Net rollers

We no longer recommend the Storage rollers. It’s actually more difficult to put the nets back on from the roller. Also when the net is on the roller sitting on the sun it shrinks a little bit making even more difficult to put back on the pool.

We recommend you put a box that match with you furniture and keep it out of the sun.

AAP Updates Recommendations to Prevent Drowning in Children

Pediatricians are partnering with families who suffered a tragic loss of a child to inform drowning prevention campaign

ITASCA, Ill. – Drowning can be silent and quick, and it kills nearly 1,000 children every year. To refocus the attention of parents and physicians on one of the leading causes of death among children, the American Academy of Pediatrics is publishing updated recommendations on water safety.

“Drowning is the single leading cause of injury-related death among children ages 1 to 4,” said Sarah Denny, MD, FAAP, lead author of the policy statement, “Prevention of Drowning” published online March 15, 2019, in Pediatrics. “Many of these deaths occur when children are not expected to be swimming or when they have unanticipated access to water. Toddlers are naturally curious; that’s why we must implement other strategies, such as pool fencing and door locks.”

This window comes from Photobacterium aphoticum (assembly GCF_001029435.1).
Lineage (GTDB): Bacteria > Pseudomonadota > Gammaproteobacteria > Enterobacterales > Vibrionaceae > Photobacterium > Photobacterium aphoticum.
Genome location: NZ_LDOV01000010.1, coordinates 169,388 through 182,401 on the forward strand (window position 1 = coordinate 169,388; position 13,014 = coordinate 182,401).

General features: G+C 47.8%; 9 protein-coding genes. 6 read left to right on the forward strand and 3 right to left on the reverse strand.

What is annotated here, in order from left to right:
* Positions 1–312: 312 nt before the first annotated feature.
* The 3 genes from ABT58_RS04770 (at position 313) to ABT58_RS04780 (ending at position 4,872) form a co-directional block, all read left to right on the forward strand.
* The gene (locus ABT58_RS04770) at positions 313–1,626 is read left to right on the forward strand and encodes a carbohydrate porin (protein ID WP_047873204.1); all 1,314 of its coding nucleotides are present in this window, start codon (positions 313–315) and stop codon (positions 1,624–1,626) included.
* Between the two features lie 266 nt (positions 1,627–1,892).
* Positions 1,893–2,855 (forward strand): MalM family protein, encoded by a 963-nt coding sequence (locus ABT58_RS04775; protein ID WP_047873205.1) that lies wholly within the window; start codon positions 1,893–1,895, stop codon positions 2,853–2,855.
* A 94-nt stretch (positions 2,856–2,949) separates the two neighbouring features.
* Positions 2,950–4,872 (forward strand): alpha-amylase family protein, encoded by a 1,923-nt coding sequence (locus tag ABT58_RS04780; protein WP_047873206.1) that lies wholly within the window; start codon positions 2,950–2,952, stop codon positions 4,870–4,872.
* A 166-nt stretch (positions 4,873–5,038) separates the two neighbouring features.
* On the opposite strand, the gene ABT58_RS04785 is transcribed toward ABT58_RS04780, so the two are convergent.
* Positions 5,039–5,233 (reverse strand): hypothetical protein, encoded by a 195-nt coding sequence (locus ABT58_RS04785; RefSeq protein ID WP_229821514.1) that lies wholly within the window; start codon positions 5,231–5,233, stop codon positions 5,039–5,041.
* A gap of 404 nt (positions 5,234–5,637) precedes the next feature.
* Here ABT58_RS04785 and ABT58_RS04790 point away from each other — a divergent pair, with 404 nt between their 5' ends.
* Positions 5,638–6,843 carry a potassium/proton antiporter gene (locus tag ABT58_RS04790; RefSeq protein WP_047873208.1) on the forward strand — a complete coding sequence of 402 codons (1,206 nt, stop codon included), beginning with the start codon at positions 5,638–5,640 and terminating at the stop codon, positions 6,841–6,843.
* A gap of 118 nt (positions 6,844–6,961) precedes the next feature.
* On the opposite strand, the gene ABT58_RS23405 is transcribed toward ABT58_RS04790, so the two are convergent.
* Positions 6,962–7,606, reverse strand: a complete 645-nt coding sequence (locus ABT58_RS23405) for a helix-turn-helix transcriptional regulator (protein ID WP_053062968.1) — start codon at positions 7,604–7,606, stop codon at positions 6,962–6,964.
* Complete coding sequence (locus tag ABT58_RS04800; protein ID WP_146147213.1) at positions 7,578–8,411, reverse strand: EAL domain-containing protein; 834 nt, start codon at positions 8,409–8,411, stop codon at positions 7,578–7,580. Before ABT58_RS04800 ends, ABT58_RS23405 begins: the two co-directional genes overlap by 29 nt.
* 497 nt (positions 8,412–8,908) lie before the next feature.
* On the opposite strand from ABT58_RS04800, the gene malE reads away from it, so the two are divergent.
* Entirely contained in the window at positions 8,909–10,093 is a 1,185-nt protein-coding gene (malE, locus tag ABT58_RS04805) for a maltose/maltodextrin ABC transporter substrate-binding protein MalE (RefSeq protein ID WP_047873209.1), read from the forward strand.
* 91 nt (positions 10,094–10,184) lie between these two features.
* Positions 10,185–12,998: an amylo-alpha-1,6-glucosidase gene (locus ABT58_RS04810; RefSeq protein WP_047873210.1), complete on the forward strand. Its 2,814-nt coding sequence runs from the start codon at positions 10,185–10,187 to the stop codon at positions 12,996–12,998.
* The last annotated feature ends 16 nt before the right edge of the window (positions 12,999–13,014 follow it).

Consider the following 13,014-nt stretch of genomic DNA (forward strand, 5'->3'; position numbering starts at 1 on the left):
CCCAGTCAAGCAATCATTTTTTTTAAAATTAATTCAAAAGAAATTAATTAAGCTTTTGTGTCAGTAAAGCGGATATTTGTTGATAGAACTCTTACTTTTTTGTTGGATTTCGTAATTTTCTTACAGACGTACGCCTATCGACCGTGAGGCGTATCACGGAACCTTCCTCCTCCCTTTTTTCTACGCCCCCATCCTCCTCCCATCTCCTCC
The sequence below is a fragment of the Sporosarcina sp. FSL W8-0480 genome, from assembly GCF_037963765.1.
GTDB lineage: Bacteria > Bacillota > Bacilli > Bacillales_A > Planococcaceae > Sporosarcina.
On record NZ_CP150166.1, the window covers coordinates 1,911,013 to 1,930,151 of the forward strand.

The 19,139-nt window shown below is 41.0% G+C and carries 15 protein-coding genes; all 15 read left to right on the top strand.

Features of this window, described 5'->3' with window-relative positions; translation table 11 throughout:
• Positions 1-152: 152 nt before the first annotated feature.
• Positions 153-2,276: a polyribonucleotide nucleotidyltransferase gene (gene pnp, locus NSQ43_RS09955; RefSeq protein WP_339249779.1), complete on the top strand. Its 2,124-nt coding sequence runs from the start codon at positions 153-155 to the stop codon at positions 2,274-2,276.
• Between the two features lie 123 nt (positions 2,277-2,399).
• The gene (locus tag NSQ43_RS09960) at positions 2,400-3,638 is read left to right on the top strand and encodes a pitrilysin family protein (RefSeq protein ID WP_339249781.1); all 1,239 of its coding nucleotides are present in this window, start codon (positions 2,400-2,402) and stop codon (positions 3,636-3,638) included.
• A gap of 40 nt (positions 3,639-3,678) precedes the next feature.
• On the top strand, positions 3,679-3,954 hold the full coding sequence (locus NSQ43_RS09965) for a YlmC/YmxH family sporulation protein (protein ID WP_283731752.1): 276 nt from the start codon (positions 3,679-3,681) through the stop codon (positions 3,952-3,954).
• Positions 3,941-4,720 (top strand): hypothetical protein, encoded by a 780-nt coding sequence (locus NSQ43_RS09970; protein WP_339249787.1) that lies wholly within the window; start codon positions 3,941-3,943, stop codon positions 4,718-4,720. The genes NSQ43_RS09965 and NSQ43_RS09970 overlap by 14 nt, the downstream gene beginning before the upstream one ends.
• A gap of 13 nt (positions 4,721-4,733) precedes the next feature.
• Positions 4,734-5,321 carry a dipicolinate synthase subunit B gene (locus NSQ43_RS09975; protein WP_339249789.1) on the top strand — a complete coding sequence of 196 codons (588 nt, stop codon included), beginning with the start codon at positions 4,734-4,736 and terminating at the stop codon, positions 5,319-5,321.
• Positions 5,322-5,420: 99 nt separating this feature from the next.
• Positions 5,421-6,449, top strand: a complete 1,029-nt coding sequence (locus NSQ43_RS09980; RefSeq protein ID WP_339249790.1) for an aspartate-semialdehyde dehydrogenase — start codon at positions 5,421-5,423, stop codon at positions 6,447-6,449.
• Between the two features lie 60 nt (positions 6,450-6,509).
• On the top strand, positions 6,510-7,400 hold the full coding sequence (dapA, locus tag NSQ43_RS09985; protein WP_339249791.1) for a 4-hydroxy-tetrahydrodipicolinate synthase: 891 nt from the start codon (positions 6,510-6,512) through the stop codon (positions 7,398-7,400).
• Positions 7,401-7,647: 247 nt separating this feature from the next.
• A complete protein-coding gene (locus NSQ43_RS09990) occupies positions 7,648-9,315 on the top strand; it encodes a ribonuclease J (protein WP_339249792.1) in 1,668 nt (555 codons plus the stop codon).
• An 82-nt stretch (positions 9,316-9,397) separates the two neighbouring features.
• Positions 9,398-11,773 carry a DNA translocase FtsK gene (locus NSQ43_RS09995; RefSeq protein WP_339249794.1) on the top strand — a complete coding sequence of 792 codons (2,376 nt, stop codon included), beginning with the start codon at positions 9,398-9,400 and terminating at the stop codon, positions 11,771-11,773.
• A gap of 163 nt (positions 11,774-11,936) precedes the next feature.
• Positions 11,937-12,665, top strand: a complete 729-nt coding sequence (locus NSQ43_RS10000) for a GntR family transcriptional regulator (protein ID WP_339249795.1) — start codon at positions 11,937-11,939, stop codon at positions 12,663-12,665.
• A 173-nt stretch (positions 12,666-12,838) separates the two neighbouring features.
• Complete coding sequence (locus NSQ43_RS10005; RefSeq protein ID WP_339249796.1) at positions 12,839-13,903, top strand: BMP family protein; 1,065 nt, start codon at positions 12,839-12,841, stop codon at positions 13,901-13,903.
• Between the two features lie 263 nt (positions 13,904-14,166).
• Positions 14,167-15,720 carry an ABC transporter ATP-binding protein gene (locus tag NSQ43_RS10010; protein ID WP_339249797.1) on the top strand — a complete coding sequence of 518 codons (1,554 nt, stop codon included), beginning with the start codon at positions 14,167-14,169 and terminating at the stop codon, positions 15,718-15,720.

The second age group at highest risk of drowning deaths is teens, said Dr. Denny. Every year, about 370 children ages 10 to 19 drown. “Adolescents can be overconfident in their swimming abilities and are more likely to combine alcohol use with swimming – compounding their risk significantly. Children of color, especially African American teens are especially at risk.”

In the policy statement, the AAP lays out strategies to protect children at each stage of their life. New parents are advised to be vigilant at bath time and to empty all buckets and wading pools immediately. All children should learn to swim, and children and teens should wear life jackets while near open bodies of water. Teens can learn CPR and other water safety skills.

Injury prevention has long been a priority of pediatricians, and public health initiatives over the past 50 years have led to dramatic reductions in deaths from injuries related to motor vehicle crashes, sudden infant death syndrome, drowning, and other unintentional injuries. In the past few years, however, the rate of decline in these deaths has slowed.

Drowning remains the third leading cause of unintentional injury-related death among children ages 5-19 years. In 2017, nearly 1,000 children died from drowning and 8,700 visited a hospital emergency room because of a drowning event – with toddlers and teens at the highest risk.